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Creating Positive Thought Leadership

 

 

 

 

 

 

 

 

 

 

 

 

 

 

 

It’s a movement, not a solitary adventure.

 

First, what the hell does that even mean?

To the leader, at least, in the way that I have tried to reflect in my own life, leading has nothing to do with me. But it has everything to do with the person I am working with, be it a new author, a new client, or just the way I conduct myself in my personal life. Let me put this out there: there is no “i” in “leader. It’s a little spin on an old saying, but nonetheless true.

An effective leader wants their team, of which they are a member of themselves, to turn to them for the continual feeding of validation and confirmation of their strengths and results of their creation.

I have been on teams where so-called leaders felt their calling was to insult, belittle, box up and control their team and I have been on teams which were solid and reassuring, which were allowed to improve and compound on their own strengths, the hallmark of a true leader. In the latter scenario, without the fear element firmly in place and lashing down the ideas of the team, with the distinct message that there were no threats to success on this lucky team, the ability to annihilate goals was unmistakable. People were lifted up, were encouraged to wander outside their comfort zone, and even zany whims were received with enthusiasm. Not so, in the former case, where everyone was working scared, more prone to flub up and where the natural action to take was guarding your territory lest your slim shot at productivity be ripped away.

From those experiences I have become a burgeoning thought leader, instilled with the purpose of continual uplifting, of helping clients to dig deep and understand their questionable decisions, decisions that have brought them through the journey to where they stand today. There is no chastising; there is no concealing the true emotions of the outcome and participation in certain moments of their life. There is only the striving to understand, the acknowledgment of the feeling, the ownership of actions and the refusal to chastise or punish the self.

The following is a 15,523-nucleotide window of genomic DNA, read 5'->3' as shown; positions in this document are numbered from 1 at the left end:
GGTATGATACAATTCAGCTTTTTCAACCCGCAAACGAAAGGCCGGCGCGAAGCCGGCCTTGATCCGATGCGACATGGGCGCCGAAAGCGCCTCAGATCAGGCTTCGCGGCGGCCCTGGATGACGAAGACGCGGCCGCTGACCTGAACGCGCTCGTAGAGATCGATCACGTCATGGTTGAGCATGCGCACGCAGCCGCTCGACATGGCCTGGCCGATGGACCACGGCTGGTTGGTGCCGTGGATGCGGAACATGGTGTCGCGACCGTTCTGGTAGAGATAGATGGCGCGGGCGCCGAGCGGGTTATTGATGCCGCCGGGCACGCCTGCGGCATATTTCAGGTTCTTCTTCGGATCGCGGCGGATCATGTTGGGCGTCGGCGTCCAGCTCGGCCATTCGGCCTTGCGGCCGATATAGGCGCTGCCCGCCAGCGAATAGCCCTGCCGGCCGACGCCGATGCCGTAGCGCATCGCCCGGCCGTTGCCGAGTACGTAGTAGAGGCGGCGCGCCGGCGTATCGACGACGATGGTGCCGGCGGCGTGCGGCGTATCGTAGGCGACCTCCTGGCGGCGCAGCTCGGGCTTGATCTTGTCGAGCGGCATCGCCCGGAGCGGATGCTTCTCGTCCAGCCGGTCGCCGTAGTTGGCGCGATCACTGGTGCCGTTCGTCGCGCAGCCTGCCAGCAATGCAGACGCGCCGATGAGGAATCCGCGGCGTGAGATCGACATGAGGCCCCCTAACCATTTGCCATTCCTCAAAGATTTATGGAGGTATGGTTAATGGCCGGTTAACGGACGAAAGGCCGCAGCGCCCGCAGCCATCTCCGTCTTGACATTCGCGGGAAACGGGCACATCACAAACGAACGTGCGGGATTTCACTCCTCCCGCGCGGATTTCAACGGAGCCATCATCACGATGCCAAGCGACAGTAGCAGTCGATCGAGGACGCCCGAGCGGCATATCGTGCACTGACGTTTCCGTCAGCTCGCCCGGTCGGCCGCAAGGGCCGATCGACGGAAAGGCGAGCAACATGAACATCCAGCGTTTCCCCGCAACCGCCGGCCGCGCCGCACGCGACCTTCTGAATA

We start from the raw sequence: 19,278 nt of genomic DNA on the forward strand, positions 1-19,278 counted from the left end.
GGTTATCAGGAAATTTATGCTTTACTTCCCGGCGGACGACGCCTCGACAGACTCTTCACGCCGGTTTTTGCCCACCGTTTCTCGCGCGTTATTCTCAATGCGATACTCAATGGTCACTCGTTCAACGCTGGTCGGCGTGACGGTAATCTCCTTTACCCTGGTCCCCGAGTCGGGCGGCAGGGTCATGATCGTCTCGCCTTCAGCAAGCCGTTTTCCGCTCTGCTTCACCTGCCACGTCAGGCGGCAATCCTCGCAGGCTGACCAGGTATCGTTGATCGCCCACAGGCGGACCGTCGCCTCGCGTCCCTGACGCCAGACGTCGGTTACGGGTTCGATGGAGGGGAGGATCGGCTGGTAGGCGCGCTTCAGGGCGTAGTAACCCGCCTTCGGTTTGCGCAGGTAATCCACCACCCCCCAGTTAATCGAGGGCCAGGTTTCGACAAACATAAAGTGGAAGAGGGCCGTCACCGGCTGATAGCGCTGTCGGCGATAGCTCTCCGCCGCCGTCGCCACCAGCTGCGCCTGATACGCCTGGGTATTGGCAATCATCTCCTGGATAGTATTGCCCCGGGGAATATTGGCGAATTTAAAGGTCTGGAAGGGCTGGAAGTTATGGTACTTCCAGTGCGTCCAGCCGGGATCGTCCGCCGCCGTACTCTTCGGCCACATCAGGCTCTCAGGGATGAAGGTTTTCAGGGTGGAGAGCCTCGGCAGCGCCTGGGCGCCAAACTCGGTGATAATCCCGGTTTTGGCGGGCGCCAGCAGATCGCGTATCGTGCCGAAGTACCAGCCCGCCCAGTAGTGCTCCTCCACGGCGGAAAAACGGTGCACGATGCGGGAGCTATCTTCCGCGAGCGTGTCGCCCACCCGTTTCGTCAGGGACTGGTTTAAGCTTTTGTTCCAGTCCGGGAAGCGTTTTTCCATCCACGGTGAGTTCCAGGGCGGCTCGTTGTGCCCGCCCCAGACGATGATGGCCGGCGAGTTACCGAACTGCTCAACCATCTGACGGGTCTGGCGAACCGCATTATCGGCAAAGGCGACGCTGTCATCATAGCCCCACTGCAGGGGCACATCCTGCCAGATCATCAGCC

When I work with authors, I receive their transcriptions for the beginnings of their books. This is the modern (and fast!) manner in which all new books are churned out and working in this way does a fabulous job of “writing down the bones,” but what is often not understood is that the meat may be lacking. We can recite the events in our lives, but transcription is just the tip of the iceberg of the story. How did you feel? What were the thoughts in your head, your hesitations? What was the scenery? What was surprising in that moment and what was said?

These elements of memory are what we work to exhume.

Lovingly, I will lead authors through their experiences, into feeling the truth of what they have experienced. And lessons are fraught with growing pains. We get on with life and sometimes we stop acknowledging the hurt, the necessary part of growth. This is what we work on…the closure, the healing and it couldn’t be accomplished without the base of acceptance and safety. Tell me the worst about yourself and I will tell you why you are still valuable.

Give me your terrible ideas, your deepest doubts, your fear and defensiveness and I will wrap you up in acceptance anyway.

This is what I try to emulate from the best leaders I have been exposed to, while shying away from others who have summarily berated, goaded, and leeched from me “weaknesses” only to exploit my pain later.

If you think there is no soul-searching in business, in recalling the greatest lessons we have learned professionally, please reconsider that notion, and the moments that defined you. Wade into the deeper end of consciousness to learn if you need stronger closure or understanding.

This will only heighten your comprehension of yourself, of who you are every single day. Of how you show up at work. And beyond.

Positive leadership is an integral part of how I do business every single day. It is an integral part of parenting, each message, each proclamation over a decision, even the prickly ones, couched in love. You are not “a disappointment,” “your decision is disappointing.” You are not unwise, but your choice might be.

Positive thought leadership does not stop at the “leader.” It keeps going like the ripples advancing outward from the thrown stone. It moves into the hearts and minds of the people you coach and into their worlds, to their centers and tiers of contacts. Positive thought leadership is not so much an action as it is a movement that anyone can join, regardless of influence or position. Because we can all be leaders, models in everything we do and through the various touch points with all the people in our life. From the gal changing your oil to the dedicated nurse who wouldn’t leave your father’s side. To the little girl on the sidewalk sizing you up. Every person and being with whom we come into contact becomes a thread woven in the movement, set into motion with the kinetic power to improve the world.
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Original article appeared at The Good Men ProjectReprinted with permission.

 

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